But the New Testament starts to reveal to us that our 'human spirit' - vital though it is, is not enough. Every man woman and child ever born into this world has had this spirit. The need is to receive the gift of God's Holy Spirit which is available for truly meek God-believers who come to accept the Lord Jesus Christ as their Saviour. So just as the human spirit is 'divinely breathed' into the first humans in Genesis 2:7, the Holy Spirit is 'divinely breathed' into the first disciples in John 20:22 revealing that true believers are really part of a New Creation. It appears that this true essence of the Holy Spirit joins Himself to our own human spirit in some wondrous way which we cannot hope to understand while still in the human flesh. Of course, we do not become perfect and we will still make many mistakes but, perhaps, the fogs and mists caused by human depravity start to clear even while we ourselves remain partly subject to that depravity in our physical bodies and lives. The Holy Spirit starts to impart a small portion of the very mind of God into these true believers. From small beginnings, such people can, increasingly, then start to look at the problems of this world and see the true divine solution - yes, not only see it but become fully convinced that the divine solution is the only true solution and realise that - one day - a promised New Heavens and New Earth will make the divine standard the only standard in the entire universe.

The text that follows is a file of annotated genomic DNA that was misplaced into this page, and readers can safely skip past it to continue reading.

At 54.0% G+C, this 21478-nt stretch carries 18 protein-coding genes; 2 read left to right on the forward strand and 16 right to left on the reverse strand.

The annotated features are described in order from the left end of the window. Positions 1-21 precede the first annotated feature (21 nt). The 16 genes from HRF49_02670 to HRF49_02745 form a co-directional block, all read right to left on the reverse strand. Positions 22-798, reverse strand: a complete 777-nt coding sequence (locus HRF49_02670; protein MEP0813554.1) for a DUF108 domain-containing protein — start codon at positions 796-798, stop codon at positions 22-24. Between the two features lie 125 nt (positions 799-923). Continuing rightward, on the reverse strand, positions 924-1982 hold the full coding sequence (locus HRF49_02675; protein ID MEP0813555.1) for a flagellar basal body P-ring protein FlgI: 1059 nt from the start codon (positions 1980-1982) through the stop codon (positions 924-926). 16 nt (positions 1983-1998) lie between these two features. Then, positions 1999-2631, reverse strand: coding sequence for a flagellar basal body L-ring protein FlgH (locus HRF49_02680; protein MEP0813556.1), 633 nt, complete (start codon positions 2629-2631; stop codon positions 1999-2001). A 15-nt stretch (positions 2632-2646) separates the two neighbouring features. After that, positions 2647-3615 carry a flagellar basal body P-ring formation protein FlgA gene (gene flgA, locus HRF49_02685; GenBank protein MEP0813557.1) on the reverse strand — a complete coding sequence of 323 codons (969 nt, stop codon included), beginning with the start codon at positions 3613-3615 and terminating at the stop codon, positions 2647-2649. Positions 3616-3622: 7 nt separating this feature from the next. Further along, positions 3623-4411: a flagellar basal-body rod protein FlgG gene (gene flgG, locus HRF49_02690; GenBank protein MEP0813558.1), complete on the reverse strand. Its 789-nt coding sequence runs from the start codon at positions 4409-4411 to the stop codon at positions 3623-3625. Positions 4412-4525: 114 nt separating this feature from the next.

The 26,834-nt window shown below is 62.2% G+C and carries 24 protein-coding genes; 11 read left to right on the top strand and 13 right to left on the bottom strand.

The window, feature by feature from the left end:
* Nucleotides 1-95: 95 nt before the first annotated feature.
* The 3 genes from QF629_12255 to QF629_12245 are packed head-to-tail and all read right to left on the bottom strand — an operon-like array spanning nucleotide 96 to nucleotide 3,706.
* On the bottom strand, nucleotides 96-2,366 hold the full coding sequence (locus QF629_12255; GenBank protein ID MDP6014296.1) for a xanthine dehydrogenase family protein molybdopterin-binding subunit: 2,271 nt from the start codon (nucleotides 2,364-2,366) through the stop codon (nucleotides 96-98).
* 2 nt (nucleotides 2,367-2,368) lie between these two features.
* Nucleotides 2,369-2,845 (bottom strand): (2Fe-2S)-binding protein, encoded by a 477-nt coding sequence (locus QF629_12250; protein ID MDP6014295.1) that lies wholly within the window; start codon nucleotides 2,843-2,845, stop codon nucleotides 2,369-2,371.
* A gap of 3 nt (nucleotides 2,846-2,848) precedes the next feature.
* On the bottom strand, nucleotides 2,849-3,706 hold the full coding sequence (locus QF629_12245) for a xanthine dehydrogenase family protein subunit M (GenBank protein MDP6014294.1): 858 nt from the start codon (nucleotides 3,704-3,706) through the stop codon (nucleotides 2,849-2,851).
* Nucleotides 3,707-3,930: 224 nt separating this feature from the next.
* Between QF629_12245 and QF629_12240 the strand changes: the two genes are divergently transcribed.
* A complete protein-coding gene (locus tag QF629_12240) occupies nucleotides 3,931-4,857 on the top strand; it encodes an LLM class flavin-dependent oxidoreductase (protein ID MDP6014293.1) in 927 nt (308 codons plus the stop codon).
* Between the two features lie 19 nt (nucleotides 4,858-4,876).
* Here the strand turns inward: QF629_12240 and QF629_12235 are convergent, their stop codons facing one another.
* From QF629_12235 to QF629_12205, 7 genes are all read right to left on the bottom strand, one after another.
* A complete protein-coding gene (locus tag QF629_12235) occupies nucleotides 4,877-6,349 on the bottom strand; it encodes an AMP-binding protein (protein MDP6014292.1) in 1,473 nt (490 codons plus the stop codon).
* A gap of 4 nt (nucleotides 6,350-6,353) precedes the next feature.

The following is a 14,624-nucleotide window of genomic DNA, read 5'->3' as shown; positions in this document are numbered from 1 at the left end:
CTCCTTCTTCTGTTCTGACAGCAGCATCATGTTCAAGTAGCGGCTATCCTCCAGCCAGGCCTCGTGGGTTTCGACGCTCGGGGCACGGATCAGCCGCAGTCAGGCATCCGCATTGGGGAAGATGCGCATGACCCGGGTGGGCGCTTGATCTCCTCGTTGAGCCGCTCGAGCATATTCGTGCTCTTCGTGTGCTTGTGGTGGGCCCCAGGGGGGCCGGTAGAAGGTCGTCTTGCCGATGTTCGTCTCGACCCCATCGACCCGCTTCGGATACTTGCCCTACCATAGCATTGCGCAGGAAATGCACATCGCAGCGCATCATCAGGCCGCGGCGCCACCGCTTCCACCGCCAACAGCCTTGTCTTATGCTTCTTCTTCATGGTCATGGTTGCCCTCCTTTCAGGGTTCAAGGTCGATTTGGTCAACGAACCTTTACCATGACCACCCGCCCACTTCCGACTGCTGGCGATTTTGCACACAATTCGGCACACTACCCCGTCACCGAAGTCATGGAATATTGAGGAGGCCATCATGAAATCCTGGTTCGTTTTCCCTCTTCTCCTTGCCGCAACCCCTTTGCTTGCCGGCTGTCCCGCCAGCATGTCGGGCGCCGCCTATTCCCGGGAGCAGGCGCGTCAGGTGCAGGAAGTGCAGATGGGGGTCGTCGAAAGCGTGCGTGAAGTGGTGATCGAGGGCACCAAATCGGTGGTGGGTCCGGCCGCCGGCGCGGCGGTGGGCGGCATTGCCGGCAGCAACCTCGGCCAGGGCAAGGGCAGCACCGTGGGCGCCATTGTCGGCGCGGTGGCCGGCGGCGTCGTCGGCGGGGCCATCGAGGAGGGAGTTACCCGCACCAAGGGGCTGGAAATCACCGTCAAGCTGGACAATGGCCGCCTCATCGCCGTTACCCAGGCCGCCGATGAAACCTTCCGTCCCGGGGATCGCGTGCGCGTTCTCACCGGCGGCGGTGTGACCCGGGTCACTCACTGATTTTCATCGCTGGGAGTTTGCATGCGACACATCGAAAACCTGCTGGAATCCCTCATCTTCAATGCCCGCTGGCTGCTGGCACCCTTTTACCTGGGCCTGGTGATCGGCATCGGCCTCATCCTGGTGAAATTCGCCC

It is really quite strange how the unconverted and carnal mind (recipient of the 'human spirit' alone), looks at this world and sees millions of problems and wonders how they could ever be solved, but once that mind receives the Spirit of God, he or she immediately perceives that this world does not have millions of problems at all, but just one: sinful rebellion against God! When that issue becomes resolved, all human problems will vanish.

Robin A. Brace, 2007.

It is probably also essential to read:
(Intriguing reading!)